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Thursday, June 25, 2009

The Forbidden Tree

By Russell LaPlume

I find it peculiar, as I grow older and try to prepare for the heavenly country, to reminisce more and more about my youth. I can certainly apply the words of the author, “they were the best of times; they were the worst of times,” to that of my passage from youth to adolescence. And now, after having embraced the traditional Faith, which I had regrettably abandoned in my young adulthood, I can look back to see just how that abandonment came about.

I was born in 1950 to loving parents of French Canadian descent in Lawrence, Massachusetts, a large mill town filled with every ethnic variety known to man. My parents bore thirteen children, I being number eleven in the clan, and nurtured us all with great earnest in the Catholic Faith. I was sent to the same Catholic school that my siblings had attended before me, which really was a disadvantage, because, by this time, the nuns had learned all they needed to know, in expectation of what I had to offer, from observing the habits of my older brothers. And I did not disappoint them. I was impish and, several times, the nuns had to restrain me by tying me to my desk. Those knots — I don’t know how they looped them — would have defied the efforts of any sailor to loosen.

I can still remember the interior of that school, Sacred Heart by name, with its cavernous classrooms, shoe-stomping stairs, and basement lavatories which, being always poorly lit, were dungeon-like and a great inducement to stay put in the classroom regardless of your needs. And the nuns – oh, how I loved the nuns! They also were from Canada, the Sisters of St. Joseph I believe, and farm girls to the core. It was not uncommon to see them (and Sr. Paul Rita comes readily to mind quite personally) roll up their sleeves and deliver a nasty haymaker to the miscreant: another great inducement to stay out of mischief (or at least not get caught). I really cannot understand when former Catholics, being asked why they left the Church, almost always bring up some episode with a certain sister, blaming her for their departure. They forget the sisters’ patient tolerance of our unruliness, the endless hours they spent in teaching numbskulls the three “R’s” (and they were reading, ‘riting, and religion, I’ll have you know), and the sharing of their intimate faith to mostly distracted students. It was under their tutorship that dirty little boys became civilized altar boys, and giggly little girls learned the rudiments of becoming young ladies. And I’ll never forget the oak tree that stood exactly in the middle of our recess yard. In retrospect it reminds me of the forbidden tree in Paradise, for it was the great dividing line between girls and boys, always patrolled by clapper-wielding sisters ready to stretch the ear of any student whose shadow even crossed that line. And that brings me to the gist of this story.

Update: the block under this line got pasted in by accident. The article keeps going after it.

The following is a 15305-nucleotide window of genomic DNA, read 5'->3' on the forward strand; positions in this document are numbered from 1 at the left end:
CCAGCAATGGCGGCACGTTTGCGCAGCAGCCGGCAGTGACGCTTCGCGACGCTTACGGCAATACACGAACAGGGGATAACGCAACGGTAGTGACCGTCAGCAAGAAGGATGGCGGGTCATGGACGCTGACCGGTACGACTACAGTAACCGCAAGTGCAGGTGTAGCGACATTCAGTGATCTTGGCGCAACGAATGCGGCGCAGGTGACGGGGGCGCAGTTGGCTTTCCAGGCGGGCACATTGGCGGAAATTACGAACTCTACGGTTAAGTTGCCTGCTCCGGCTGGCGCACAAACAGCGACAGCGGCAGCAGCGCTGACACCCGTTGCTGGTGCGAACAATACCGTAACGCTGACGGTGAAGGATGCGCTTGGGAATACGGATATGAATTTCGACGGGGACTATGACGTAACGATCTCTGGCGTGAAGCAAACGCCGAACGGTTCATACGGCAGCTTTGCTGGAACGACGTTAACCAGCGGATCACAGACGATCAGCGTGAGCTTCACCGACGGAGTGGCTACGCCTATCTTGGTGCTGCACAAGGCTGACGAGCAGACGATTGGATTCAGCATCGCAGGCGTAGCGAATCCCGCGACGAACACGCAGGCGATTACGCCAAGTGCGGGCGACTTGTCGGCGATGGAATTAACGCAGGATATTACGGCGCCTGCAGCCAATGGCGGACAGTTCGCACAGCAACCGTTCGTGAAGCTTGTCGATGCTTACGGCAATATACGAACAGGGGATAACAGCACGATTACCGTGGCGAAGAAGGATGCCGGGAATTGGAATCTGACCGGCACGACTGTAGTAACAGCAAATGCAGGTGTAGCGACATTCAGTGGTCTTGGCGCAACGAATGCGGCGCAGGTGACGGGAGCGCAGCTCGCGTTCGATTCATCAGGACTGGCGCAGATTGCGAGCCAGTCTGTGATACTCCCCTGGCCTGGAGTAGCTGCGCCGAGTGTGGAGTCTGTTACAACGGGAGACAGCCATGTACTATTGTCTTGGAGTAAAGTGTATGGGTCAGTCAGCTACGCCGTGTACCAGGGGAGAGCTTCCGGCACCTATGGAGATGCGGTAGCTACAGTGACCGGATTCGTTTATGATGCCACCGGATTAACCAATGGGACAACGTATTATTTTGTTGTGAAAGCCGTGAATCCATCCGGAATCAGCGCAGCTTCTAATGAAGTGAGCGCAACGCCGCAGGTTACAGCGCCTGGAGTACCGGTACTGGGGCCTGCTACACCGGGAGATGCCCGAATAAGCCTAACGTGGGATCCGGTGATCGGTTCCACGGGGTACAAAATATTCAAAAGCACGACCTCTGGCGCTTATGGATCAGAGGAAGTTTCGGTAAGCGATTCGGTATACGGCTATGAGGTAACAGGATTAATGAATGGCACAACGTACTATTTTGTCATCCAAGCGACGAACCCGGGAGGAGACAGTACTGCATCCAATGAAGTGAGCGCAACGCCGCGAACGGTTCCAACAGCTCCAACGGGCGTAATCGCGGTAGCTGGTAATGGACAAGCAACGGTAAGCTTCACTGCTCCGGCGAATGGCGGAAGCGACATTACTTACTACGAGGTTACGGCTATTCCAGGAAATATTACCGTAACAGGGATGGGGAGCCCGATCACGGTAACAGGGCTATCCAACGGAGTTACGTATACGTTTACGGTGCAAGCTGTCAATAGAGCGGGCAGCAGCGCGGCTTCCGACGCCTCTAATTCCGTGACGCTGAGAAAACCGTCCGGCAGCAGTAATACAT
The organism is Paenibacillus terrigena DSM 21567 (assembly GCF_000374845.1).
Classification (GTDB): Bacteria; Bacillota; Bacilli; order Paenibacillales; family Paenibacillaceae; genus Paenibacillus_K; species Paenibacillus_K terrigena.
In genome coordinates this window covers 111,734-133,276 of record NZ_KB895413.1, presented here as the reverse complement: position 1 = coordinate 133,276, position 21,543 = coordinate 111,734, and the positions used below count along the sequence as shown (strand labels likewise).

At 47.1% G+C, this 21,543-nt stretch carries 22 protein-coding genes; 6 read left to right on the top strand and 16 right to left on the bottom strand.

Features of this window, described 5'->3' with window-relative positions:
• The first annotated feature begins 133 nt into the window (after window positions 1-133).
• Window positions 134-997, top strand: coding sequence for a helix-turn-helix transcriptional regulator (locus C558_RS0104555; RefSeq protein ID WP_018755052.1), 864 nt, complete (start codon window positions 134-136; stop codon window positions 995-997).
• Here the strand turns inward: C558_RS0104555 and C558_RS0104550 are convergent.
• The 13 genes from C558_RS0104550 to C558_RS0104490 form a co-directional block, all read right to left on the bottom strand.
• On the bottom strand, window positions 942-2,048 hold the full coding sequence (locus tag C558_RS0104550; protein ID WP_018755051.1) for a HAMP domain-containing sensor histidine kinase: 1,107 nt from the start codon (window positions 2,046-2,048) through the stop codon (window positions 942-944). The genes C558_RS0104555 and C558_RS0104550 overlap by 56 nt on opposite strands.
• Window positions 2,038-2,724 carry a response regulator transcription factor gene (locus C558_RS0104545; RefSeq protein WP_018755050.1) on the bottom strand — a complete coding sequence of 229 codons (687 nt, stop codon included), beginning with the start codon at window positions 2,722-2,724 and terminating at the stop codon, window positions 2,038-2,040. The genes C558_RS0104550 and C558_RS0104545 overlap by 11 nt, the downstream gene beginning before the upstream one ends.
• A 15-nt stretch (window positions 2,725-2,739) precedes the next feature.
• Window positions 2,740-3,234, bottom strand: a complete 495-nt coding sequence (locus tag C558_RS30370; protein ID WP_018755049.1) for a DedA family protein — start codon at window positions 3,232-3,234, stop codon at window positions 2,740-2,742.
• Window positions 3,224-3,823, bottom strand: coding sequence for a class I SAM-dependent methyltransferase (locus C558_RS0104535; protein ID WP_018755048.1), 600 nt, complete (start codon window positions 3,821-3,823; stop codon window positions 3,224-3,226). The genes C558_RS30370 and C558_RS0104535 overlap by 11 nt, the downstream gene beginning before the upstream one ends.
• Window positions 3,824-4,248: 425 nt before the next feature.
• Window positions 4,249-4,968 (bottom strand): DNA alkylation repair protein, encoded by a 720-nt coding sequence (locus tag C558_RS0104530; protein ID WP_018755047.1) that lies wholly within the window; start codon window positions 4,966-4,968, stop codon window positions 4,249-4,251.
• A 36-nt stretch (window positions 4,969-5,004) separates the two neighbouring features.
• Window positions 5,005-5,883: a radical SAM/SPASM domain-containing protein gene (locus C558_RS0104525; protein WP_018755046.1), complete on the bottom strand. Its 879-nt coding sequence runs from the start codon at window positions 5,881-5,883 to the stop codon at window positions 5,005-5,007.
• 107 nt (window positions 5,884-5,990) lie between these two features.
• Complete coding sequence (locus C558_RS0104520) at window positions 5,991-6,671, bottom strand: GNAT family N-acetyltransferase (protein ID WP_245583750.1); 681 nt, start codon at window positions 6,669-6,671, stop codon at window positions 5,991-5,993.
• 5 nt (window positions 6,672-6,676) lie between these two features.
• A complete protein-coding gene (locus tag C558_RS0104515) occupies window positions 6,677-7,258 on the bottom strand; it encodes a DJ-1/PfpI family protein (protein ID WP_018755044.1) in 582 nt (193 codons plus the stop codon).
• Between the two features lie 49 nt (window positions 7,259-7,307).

Our classrooms, from grades one through eight, were arranged so that the boys and girls sat separated. There were three rows each for the boys and the girls, with a double space between the two. To walk down that double aisle without permission from the sister was tantamount to invading a cloister. Lavatory times were also regulated so that the girls went first, then the boys after. I can remember many times when the boys looked squeamish because the girls were running later than usual. “Ladies first” did not make much of an impression to us young boys. The cafeteria was separated also – we all took our lunch at the same time – but after we finished, we boys had to walk through the girls’ recess side to get to our side. Upon leaving the cafeteria, we encountered a line of nuns creating a corridor for safe passage to the boys’ side. At first I thought it was some sort of quality control, because the nuns would stop certain boys and wipe the remainder of their lunch off their chins or uniforms. Much later I realized its true purpose: that of keeping the boys and girls separated. All of these means were employed when we were young and innocent. The “why” is obvious, is it not? It was to impress upon us the biological fact that boys and girls are truly different, and always shall be, in body and temperament. And it was to remind us later that contact with the opposite sex should always be guarded and, unless married, should always be chaperoned.